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A recent study from executive search firm Heidrick & Struggles, Creating a culture of mentorship, highlights the importance of workplace mentoring programs to women and minorities, thereby accentuating the potential of effective mentoring programs in helping close gender and racial gaps in the workplace.
- Over half of participants in formal workplace mentoring programs were satisfied with the experience, but only 27 percent said their organization offers these programs
- Women (30 percent) and minorities (32 percent) were more likely than the average respondent (27 percent) to say mentoring was “extremely important” to their careers
- 25 percent of minorities said they found their mentor on their own, compared to 18 percent of the overall sample
- Minorities were more likely (15 percent vs. 9 percent) to say they formed their primary mentoring relationship when they were in middle management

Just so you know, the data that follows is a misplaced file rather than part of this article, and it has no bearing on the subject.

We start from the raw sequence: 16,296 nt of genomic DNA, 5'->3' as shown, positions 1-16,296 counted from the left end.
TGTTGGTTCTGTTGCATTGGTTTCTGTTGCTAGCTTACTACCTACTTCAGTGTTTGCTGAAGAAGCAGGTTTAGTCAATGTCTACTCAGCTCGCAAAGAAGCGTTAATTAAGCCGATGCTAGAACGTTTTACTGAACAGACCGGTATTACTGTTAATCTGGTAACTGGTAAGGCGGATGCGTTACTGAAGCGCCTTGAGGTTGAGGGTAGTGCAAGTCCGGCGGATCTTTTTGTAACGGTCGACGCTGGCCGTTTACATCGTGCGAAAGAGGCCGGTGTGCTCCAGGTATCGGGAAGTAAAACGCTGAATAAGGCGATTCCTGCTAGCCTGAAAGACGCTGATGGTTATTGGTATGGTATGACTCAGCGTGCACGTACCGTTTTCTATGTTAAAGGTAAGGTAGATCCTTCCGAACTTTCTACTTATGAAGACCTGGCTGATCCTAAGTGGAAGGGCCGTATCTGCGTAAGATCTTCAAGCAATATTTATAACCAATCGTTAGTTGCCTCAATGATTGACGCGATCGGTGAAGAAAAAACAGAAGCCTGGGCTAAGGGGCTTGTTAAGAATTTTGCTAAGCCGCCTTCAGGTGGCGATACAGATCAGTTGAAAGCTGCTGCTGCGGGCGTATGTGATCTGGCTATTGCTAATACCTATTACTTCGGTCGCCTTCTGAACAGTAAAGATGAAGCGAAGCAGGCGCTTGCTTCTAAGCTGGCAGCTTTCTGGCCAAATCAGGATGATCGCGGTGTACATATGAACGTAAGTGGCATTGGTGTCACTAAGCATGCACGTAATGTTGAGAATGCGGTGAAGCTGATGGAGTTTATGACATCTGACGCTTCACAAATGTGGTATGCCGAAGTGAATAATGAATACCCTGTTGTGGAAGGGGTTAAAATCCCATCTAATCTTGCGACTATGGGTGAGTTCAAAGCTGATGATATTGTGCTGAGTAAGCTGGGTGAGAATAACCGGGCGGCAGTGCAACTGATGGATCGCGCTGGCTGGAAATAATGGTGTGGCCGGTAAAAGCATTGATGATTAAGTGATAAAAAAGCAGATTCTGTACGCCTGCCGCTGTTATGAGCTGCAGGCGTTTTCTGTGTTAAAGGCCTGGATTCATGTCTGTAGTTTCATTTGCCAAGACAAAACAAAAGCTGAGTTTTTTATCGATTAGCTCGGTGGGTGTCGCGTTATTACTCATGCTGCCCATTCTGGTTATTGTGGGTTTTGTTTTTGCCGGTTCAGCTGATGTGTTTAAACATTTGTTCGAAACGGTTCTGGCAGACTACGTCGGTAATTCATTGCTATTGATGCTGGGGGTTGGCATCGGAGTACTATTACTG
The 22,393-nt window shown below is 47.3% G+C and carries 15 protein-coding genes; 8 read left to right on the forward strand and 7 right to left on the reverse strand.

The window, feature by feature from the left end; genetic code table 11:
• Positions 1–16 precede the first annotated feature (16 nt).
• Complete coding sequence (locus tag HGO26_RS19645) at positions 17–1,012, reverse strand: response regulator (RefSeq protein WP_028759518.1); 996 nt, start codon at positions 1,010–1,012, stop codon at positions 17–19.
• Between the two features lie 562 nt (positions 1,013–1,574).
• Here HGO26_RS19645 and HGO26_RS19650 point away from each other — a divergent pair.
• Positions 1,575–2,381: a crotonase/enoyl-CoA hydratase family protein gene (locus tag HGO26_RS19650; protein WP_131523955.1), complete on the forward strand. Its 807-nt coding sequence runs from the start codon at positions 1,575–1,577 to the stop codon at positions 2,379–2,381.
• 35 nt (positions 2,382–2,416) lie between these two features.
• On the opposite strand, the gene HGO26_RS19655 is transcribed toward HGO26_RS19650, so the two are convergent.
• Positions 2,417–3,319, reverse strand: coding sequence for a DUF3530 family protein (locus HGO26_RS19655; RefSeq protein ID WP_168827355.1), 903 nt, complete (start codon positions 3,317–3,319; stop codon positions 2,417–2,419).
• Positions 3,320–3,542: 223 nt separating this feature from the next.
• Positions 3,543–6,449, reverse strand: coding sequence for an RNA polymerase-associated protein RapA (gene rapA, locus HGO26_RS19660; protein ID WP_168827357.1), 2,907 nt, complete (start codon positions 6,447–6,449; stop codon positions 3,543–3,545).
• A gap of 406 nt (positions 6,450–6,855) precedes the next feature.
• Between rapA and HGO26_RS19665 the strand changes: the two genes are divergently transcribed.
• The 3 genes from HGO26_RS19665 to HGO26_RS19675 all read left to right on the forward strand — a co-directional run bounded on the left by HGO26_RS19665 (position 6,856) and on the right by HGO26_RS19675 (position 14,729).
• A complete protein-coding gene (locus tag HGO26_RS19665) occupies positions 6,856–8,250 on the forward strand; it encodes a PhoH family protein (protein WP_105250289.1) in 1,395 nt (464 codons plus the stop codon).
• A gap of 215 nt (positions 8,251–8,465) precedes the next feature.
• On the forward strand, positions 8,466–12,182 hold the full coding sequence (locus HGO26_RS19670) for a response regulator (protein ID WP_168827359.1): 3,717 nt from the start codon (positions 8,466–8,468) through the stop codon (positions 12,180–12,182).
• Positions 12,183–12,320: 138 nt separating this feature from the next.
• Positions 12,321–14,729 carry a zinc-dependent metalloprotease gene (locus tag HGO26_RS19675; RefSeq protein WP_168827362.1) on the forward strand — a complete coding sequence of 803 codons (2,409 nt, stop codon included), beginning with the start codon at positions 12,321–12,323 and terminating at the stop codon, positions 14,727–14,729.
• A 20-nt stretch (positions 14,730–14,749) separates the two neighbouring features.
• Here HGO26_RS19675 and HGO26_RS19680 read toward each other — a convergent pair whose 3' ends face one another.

- 61 percent of all respondents’ mentors were men and 39 percent were women
- Minorities were more likely than the overall sample (45 percent vs. 34 percent) to say they engaged a mentor due to similar backgrounds
“Our research suggests that companies aiming to better attract, retain and engage ethnic minority talent should consider a formal mentoring program if they don’t already offer one,” stated David Pruner, Industrial Practice Partner and Member at Heidrick & Struggles. “It’s even more critical for companies to address this demand as more recognize diversity and inclusion as a key driver of a healthy corporate culture and their bottom line.”
When asked what the most helpful action their mentor took on their behalf to help their career, one participant responded, “Arrange some additional training opportunities for me at the corporate office that I would not have had access to at my branch location.”
A mentor or sponsor has access and connections a lower-level employee simply doesn’t, and they can therefore advocate for the advancement of their mentee in fundamental ways.
Women and minorities, who face significant advancement obstacles, can benefit greatly from formal mentoring programs and in turn elevate their companies. As women and minority workers receive greater support and unlock their upward mobility, they will be able to fill mentoring roles for others like them and systematically diminish the gender and racial gaps in the American workplace.